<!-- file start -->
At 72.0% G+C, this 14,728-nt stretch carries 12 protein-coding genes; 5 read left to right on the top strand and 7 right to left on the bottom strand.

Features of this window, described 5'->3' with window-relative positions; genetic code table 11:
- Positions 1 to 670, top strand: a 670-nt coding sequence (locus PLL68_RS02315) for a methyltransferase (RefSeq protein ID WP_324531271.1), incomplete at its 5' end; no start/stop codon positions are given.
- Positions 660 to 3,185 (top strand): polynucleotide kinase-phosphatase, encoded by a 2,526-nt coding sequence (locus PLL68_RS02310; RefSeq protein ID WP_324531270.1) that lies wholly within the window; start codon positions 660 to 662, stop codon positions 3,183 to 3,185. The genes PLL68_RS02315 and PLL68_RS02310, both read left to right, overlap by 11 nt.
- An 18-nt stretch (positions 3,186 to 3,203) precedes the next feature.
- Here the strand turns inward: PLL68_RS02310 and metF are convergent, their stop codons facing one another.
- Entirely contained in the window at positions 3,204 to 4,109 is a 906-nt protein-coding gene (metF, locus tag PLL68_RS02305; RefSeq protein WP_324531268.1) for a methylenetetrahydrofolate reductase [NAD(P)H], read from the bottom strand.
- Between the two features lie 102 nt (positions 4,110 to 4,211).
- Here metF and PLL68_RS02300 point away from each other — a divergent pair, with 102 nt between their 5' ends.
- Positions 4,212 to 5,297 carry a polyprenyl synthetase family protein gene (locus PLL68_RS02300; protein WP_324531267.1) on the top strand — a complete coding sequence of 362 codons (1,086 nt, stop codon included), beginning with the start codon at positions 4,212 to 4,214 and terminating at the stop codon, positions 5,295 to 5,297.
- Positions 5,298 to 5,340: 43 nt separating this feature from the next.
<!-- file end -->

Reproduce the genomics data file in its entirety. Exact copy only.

At 72.0% G+C, this 14,728-nt stretch carries 12 protein-coding genes; 5 read left to right on the top strand and 7 right to left on the bottom strand.

Features of this window, described 5'->3' with window-relative positions; genetic code table 11:
- Positions 1 to 670, top strand: a 670-nt coding sequence (locus PLL68_RS02315) for a methyltransferase (RefSeq protein ID WP_324531271.1), incomplete at its 5' end; no start/stop codon positions are given.
- Positions 660 to 3,185 (top strand): polynucleotide kinase-phosphatase, encoded by a 2,526-nt coding sequence (locus PLL68_RS02310; RefSeq protein ID WP_324531270.1) that lies wholly within the window; start codon positions 660 to 662, stop codon positions 3,183 to 3,185. The genes PLL68_RS02315 and PLL68_RS02310, both read left to right, overlap by 11 nt.
- An 18-nt stretch (positions 3,186 to 3,203) precedes the next feature.
- Here the strand turns inward: PLL68_RS02310 and metF are convergent, their stop codons facing one another.
- Entirely contained in the window at positions 3,204 to 4,109 is a 906-nt protein-coding gene (metF, locus tag PLL68_RS02305; RefSeq protein WP_324531268.1) for a methylenetetrahydrofolate reductase [NAD(P)H], read from the bottom strand.
- Between the two features lie 102 nt (positions 4,110 to 4,211).
- Here metF and PLL68_RS02300 point away from each other — a divergent pair, with 102 nt between their 5' ends.
- Positions 4,212 to 5,297 carry a polyprenyl synthetase family protein gene (locus PLL68_RS02300; protein WP_324531267.1) on the top strand — a complete coding sequence of 362 codons (1,086 nt, stop codon included), beginning with the start codon at positions 4,212 to 4,214 and terminating at the stop codon, positions 5,295 to 5,297.
- Positions 5,298 to 5,340: 43 nt separating this feature from the next.